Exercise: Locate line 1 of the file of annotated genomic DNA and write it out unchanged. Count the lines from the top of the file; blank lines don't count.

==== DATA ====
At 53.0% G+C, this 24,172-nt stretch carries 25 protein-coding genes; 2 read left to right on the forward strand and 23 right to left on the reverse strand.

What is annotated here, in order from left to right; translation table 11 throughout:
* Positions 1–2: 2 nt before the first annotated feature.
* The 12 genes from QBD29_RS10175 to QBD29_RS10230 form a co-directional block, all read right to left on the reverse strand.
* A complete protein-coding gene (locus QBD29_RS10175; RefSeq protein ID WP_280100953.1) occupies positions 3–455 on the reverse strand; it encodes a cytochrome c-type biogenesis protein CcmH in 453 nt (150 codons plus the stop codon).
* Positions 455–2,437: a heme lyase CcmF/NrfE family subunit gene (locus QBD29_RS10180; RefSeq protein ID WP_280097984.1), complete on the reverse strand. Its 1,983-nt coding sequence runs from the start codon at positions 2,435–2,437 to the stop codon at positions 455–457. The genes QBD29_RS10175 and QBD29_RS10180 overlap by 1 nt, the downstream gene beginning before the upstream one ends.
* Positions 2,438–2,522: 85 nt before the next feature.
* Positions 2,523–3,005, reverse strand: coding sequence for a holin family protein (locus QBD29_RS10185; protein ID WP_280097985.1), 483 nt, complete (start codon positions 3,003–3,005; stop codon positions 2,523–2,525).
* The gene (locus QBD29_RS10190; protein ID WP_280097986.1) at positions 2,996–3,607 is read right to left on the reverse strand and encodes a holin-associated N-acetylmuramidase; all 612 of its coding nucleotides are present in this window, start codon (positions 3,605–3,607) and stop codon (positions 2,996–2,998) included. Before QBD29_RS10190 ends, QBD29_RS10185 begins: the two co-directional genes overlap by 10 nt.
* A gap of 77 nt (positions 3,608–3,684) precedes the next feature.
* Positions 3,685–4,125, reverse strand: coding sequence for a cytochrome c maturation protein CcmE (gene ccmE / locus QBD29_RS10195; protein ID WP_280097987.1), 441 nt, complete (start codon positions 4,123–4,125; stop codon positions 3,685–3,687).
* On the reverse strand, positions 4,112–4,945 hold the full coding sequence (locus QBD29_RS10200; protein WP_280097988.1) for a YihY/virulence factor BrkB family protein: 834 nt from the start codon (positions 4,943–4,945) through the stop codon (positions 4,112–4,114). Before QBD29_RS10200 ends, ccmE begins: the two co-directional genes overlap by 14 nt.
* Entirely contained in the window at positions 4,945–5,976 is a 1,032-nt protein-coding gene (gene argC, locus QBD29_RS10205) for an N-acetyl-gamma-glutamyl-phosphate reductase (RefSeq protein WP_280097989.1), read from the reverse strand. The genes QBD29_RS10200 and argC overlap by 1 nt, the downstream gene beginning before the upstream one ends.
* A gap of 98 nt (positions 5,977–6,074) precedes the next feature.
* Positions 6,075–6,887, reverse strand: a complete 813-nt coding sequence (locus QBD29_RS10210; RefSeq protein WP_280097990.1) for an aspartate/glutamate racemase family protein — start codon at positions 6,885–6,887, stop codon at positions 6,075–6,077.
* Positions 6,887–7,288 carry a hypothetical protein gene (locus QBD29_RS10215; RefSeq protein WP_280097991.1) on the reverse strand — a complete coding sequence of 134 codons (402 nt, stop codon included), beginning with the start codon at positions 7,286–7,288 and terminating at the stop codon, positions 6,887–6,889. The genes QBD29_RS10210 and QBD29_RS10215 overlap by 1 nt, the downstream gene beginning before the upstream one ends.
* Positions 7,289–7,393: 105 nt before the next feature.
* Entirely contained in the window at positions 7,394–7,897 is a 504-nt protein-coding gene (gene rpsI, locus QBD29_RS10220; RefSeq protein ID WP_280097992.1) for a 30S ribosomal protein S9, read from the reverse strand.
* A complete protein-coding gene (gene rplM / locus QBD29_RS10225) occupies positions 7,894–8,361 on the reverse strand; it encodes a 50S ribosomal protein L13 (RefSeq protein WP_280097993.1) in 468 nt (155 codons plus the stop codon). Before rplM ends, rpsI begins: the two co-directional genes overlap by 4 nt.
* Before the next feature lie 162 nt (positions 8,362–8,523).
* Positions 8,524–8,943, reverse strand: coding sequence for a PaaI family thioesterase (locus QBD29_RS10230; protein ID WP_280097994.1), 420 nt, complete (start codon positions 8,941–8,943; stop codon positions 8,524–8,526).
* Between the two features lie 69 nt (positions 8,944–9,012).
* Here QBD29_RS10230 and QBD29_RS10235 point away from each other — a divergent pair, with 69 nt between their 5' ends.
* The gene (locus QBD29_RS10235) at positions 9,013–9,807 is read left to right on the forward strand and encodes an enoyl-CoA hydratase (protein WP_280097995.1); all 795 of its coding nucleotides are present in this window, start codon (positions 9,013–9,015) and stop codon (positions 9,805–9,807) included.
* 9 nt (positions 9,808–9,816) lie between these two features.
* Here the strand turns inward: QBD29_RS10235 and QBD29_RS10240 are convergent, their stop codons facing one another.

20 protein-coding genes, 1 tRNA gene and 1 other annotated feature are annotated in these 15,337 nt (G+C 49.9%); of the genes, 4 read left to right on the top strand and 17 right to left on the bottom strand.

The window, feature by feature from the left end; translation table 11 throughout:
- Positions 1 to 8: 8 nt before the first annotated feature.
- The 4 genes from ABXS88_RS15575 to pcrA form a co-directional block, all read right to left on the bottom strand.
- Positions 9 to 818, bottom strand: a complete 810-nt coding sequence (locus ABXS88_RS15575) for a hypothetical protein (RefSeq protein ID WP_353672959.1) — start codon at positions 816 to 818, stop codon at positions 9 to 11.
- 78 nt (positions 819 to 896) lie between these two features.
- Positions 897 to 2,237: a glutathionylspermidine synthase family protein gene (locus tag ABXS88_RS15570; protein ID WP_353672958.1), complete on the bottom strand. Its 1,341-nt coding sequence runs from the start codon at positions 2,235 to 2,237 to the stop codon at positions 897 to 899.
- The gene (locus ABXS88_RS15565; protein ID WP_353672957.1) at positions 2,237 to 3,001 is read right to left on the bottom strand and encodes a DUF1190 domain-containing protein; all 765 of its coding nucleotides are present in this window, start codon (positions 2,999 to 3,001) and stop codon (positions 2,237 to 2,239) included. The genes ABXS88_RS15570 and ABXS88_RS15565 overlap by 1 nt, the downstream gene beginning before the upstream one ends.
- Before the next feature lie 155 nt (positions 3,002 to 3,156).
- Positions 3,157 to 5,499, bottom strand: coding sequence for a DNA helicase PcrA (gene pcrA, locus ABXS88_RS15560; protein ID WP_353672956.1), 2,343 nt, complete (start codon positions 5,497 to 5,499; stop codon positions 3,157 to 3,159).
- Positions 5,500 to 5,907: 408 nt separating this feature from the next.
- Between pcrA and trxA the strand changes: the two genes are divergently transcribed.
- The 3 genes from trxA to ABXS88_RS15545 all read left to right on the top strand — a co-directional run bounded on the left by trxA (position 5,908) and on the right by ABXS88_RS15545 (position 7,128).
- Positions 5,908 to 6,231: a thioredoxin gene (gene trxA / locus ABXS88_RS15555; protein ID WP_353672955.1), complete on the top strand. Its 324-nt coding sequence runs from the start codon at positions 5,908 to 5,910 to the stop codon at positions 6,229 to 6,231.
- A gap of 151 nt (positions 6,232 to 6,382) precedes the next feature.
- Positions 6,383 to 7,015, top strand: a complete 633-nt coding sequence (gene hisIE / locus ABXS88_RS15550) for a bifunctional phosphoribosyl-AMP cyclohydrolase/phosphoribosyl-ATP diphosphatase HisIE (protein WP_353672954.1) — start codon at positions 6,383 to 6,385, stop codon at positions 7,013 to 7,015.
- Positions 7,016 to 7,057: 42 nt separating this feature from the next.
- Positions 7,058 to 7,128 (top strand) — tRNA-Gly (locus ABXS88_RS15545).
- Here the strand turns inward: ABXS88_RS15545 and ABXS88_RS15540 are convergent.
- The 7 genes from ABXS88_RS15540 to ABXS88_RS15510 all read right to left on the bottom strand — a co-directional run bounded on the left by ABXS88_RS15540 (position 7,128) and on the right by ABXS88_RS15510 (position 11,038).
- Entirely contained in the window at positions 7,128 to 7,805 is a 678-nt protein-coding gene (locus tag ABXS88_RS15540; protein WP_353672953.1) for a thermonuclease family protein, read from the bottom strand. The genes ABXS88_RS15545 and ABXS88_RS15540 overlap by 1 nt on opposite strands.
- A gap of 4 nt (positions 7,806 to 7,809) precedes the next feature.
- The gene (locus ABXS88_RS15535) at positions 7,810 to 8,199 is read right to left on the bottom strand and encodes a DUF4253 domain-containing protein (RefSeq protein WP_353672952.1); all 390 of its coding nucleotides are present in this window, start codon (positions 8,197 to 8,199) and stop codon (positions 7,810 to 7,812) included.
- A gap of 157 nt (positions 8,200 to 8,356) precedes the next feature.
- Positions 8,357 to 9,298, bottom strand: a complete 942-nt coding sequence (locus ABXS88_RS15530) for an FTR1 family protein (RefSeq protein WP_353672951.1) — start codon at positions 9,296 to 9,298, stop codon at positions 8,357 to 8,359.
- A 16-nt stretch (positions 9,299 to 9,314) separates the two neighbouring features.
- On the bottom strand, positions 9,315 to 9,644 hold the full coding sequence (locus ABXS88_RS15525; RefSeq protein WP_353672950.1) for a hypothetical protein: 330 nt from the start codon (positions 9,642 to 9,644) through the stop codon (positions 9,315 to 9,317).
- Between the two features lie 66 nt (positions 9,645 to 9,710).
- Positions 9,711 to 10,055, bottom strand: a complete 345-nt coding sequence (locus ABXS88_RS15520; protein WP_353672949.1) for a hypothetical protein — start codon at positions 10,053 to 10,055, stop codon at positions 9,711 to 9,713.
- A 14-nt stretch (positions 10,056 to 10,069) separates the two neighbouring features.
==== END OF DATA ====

At 53.0% G+C, this 24,172-nt stretch carries 25 protein-coding genes; 2 read left to right on the forward strand and 23 right to left on the reverse strand.